seventeen years??????

My dad’s funeral was 17 years ago today. It’s amazing to think so much time has passed, when I thought I could never live without him. But I discovered that I can, because he is now a part of me and I am never alone, never without him, and I know that he will never be truly lost to me. St. Leonard, a member of the communion of saints. It’s not that I don’t still grieve, and sometimes I miss him so much my heart, literally, aches, but the grief has changed; gradually, the comfort of my memories and my sense of his presence has finally outweighed the pain. Most of the time…

Certain smells, certain moments when I feel unloved, certain aspects of the Christmas rituals, and hundreds of other ordinary details of life, will reopen the wound. But at least now I can let it bleed for a while and go on. At least now I can be open, not only to those painful moments, but also to the many joys of my life.
–Joyce Barrington


Author: Barbara Marincel

My spiritual journey is all about finding the grace in the everyday—and the not so everyday—while living a full and creative life that includes chronic illness, PTSD, and depression. I'm a writer, blogger and photographer, live in lovely Minneapolis, Minnesota and am happily married to George and doggie-mama to Piper. I’m a Benedictine Oblate candidate of St. John’s Abbey in Collegeville, MN. My creative inspirations include nature, good books, Lake Superior, my flower garden, and my faith. More than anything, I cherish spending time with friends and, especially, family.

6 thoughts on “seventeen years??????”

  1. I know exactly what you mean. My dad died five years ago, and I still get a little lump in my throat everytime it snows. Why? Because Mom gave me his snowblower. Whenever it happily fires up, that sound makes me think of Dad. He loved blowing snow (and cutting grass and all kinds of mindless labor). The roar of the motor equals Dad. Then again, I remember him with a smile on my face because the damn thing ALWAYS starts. He's still taking care of me, I figure.


  2. My mom died somewhat unexpectedly Thanksgiving 2008. Sometimes out of the blue something triggers the feeling of utter loss. My mother-in-law refers to these as trap door moments. I wish I had one more day with her to stroke her face and tell her how much I love her.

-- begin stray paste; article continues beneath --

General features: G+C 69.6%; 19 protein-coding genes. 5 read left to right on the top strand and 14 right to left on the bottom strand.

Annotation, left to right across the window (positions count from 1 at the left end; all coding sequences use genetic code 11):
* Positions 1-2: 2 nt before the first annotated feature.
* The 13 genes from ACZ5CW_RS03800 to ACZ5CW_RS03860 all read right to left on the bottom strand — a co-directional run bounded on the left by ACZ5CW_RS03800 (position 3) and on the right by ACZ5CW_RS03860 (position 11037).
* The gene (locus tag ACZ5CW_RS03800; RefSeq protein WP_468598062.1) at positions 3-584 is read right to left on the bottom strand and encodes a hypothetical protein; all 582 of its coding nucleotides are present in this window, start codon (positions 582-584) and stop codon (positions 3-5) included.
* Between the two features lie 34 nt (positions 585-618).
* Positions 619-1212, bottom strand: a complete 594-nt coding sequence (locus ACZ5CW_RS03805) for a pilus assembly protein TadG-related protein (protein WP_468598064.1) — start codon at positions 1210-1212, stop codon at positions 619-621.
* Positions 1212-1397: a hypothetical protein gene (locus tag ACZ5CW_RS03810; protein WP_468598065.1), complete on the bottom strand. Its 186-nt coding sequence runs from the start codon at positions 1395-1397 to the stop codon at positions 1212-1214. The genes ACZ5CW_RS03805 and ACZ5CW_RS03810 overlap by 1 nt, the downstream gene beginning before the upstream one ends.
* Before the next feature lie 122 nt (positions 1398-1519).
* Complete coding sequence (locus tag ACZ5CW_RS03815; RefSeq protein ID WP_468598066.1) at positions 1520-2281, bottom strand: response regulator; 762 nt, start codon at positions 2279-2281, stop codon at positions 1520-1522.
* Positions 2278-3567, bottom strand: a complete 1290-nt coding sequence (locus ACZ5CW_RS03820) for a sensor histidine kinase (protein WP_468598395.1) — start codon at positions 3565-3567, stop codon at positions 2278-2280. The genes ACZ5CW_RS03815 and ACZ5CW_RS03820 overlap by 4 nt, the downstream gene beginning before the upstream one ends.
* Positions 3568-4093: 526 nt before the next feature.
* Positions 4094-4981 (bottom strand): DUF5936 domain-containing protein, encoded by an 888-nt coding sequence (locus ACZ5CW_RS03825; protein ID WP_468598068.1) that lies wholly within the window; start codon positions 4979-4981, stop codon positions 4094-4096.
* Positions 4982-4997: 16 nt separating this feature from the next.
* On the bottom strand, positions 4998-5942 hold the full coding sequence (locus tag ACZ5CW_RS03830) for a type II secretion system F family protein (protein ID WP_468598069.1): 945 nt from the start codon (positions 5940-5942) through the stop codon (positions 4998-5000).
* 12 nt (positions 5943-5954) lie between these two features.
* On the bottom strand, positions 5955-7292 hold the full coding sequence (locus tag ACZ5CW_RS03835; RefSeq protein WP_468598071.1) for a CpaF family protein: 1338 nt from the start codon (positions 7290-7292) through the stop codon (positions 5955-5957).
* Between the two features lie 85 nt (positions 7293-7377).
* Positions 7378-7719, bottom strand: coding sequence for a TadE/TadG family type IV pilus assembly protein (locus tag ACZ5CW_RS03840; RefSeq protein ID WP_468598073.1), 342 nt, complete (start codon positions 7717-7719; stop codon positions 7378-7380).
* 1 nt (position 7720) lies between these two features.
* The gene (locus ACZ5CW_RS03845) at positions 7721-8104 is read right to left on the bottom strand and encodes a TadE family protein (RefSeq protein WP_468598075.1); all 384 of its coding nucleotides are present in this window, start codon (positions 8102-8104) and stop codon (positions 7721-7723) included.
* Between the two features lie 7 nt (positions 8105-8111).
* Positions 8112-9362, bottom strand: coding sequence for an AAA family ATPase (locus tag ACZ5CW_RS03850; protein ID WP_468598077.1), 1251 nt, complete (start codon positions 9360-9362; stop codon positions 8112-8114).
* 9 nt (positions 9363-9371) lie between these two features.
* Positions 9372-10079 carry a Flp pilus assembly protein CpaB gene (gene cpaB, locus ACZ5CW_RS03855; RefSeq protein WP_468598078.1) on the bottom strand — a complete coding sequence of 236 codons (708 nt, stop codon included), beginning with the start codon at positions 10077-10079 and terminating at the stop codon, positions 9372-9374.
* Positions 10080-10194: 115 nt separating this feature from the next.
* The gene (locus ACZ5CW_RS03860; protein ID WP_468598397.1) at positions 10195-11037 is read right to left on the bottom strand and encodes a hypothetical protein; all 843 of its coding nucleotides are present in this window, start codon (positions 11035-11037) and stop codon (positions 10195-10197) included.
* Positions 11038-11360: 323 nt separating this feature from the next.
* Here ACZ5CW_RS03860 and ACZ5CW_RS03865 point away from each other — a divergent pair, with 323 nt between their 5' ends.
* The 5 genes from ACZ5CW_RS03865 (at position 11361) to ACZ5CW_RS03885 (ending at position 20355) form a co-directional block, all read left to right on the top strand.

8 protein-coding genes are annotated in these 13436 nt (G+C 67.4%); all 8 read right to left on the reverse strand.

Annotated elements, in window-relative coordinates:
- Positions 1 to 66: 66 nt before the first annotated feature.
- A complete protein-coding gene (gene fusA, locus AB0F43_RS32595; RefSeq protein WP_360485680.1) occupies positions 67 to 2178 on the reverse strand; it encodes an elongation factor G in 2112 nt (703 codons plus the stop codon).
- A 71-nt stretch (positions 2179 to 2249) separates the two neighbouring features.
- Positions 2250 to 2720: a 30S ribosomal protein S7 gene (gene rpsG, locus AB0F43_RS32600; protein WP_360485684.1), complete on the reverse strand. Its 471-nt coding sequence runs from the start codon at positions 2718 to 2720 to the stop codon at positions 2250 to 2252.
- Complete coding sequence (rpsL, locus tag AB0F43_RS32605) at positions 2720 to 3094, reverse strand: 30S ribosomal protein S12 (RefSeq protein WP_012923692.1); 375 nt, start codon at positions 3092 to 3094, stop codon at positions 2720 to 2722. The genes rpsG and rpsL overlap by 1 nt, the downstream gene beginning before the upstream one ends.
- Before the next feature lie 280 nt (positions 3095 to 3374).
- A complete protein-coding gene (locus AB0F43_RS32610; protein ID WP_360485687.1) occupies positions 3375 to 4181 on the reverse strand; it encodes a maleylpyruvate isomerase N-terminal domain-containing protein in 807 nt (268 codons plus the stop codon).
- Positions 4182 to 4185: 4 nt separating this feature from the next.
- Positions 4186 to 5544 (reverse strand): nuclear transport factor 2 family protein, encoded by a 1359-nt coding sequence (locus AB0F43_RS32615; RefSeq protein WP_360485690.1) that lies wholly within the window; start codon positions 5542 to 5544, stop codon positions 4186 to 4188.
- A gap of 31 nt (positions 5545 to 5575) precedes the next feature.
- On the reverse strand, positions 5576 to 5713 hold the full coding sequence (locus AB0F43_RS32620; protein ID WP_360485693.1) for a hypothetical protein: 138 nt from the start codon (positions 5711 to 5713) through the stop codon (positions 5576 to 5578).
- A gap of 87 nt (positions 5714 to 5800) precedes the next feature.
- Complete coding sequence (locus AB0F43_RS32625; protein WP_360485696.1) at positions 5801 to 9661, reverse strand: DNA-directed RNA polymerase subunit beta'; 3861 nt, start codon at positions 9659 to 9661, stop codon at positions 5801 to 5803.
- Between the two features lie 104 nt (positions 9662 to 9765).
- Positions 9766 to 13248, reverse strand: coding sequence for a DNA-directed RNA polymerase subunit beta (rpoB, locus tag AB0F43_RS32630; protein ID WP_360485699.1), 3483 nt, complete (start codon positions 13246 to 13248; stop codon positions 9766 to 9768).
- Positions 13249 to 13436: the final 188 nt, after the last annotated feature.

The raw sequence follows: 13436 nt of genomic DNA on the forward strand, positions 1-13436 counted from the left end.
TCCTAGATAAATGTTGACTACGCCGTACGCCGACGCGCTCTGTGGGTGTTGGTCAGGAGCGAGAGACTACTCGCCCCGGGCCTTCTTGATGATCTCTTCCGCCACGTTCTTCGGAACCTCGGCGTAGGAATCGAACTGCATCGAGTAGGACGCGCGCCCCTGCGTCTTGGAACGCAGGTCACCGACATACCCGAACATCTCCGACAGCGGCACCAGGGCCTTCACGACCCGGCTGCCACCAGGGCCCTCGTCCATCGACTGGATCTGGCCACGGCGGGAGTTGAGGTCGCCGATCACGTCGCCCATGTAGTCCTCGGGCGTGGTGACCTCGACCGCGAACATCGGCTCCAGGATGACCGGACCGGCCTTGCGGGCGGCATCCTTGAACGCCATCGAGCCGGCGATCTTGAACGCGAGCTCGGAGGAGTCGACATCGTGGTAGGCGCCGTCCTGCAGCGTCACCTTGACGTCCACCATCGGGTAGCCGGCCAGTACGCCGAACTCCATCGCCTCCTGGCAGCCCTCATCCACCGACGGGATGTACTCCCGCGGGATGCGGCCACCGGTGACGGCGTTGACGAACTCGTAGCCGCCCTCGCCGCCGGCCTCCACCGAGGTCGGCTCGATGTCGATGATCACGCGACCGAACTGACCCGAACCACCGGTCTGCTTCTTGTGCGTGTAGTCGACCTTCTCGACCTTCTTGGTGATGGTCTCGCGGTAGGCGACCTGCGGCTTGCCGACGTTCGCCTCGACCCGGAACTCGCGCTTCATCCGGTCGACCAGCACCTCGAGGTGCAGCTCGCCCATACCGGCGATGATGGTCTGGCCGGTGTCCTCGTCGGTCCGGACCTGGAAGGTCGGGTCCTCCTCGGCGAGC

3. Grief never dies because love never dies. Instead it morphs and shifts and sometimes catches us by surprise. Still, our loved ones are with us and guide through our grief.(Delurked!)


  4. Barbara, recently, the father of my friend Laura (who died in 2000) died, and at his funeral, someone said that he (Laura's dad) once told him, at the funeral of HIS father, this: "It's not easy to live without a Dad, but it is possible." That struck me, and I thought, how comforting for the remaining two siblings, just to know that, no, life will never be the same again, but life can still exist and be vibrant in time. I'm glad you've discovered this as well. Blessings to you on this meaningful anniversary.


  5. Barb,I can so feel your pain, though mine has been 2 years since my beloved mom passed. I think your thoughts and sentiments on the subject are superb, and it comforts me to know that there is someone else out there who has been through this and that I can communicate. I appreciate your honesty: not dumbing the pain down by saying things like "it will get better" or "time will ease your pain". My life without my mom will never be the same, but I am coming to embrace what I do have wholeheartedly and accepting the hurt; loving the time and memories that we had together. Thank you for sharing – you've helped me immensly.MariePS – I sure missed meeting you at Emilie's gathering, and I do hope to catch up with you soon in person. I will be in the cities within the next couple of months, so maybe we could arrange someing. Take care, Marie (


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